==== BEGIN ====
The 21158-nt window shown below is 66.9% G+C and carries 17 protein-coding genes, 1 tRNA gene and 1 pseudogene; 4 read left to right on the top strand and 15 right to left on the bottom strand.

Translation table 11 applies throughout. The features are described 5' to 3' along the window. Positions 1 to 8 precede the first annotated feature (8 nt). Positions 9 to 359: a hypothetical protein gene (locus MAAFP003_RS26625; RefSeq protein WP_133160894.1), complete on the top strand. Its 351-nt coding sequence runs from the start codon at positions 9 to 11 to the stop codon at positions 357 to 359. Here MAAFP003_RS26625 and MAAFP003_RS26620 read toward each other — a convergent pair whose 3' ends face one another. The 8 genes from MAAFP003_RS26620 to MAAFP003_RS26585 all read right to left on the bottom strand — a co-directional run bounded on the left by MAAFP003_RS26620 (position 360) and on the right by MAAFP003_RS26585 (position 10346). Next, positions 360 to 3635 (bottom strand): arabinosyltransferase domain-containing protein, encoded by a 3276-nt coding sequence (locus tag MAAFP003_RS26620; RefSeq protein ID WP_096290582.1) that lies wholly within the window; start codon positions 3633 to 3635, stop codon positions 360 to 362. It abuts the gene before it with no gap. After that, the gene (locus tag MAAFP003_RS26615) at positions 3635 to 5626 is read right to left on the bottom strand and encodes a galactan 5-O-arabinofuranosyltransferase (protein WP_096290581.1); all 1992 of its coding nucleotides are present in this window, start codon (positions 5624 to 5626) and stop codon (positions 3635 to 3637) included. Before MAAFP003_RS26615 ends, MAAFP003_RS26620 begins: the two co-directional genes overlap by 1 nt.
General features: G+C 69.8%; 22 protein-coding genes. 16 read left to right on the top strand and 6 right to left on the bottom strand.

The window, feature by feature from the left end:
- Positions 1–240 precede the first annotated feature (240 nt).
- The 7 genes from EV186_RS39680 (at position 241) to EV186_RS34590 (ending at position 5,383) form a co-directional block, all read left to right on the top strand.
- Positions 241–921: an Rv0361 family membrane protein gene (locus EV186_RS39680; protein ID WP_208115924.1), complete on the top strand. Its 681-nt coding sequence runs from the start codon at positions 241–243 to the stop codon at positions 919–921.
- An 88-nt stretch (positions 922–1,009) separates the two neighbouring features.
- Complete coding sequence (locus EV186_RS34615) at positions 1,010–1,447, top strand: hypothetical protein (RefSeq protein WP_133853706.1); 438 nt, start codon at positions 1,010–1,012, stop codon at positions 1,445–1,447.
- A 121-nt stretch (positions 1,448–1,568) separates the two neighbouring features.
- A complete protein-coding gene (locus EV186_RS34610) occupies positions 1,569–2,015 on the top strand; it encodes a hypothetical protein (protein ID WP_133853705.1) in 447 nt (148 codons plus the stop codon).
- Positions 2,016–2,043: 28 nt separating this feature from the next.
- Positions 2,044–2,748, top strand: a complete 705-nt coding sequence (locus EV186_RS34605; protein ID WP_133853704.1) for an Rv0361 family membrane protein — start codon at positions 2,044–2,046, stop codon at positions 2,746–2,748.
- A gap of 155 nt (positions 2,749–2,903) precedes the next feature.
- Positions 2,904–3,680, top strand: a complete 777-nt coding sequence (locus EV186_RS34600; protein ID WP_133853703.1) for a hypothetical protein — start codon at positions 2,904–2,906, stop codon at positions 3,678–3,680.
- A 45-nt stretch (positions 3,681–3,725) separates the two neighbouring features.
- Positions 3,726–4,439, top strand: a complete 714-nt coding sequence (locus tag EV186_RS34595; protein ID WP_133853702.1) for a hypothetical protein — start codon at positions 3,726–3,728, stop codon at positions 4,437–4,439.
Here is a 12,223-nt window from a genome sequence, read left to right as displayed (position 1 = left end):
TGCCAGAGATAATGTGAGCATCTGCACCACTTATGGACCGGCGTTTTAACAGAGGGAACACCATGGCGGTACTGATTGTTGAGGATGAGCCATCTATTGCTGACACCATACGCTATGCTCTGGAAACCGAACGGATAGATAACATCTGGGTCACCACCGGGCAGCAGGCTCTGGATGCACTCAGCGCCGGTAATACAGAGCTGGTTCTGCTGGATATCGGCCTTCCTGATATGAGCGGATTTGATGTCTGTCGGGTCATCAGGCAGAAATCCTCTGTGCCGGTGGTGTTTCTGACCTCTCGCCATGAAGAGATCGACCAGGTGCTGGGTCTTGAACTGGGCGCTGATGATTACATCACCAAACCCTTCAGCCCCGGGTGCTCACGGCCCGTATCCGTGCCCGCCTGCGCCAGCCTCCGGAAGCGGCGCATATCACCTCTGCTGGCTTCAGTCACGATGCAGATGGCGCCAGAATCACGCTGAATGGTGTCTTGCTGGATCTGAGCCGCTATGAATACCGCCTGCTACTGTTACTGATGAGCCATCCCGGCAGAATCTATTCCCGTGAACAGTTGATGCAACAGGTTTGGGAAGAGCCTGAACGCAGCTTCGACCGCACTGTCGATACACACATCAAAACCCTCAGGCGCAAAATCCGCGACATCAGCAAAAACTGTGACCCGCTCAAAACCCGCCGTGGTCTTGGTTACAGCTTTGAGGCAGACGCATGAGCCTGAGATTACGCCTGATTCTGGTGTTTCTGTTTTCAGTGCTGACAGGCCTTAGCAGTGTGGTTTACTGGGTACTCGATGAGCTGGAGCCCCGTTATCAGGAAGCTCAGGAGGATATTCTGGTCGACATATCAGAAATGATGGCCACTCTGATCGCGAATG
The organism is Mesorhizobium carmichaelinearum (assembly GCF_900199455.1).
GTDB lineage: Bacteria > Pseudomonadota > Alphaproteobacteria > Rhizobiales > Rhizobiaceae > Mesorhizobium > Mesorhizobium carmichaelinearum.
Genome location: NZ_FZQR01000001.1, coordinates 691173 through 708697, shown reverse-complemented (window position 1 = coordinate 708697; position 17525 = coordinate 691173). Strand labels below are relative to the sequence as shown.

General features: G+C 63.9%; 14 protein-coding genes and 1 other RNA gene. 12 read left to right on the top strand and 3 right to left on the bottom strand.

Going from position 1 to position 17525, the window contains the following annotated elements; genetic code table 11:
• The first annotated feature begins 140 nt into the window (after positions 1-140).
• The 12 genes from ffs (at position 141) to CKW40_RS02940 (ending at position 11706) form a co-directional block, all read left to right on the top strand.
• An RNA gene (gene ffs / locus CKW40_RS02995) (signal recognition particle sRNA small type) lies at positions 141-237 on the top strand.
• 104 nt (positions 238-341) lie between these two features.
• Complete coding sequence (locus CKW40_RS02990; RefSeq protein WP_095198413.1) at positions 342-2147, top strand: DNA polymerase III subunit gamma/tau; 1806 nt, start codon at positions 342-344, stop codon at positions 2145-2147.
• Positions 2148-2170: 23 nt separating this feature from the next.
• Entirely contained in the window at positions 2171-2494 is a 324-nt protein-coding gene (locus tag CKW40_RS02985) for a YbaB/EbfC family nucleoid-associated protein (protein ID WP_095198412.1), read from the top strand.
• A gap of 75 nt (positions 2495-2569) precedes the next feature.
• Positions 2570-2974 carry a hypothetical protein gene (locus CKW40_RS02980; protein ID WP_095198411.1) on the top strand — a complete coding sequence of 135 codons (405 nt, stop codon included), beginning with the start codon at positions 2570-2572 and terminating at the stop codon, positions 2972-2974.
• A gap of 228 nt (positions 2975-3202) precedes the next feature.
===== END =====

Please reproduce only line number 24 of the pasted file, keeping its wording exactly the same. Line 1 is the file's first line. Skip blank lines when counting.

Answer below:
Going from position 1 to position 17525, the window contains the following annotated elements; genetic code table 11: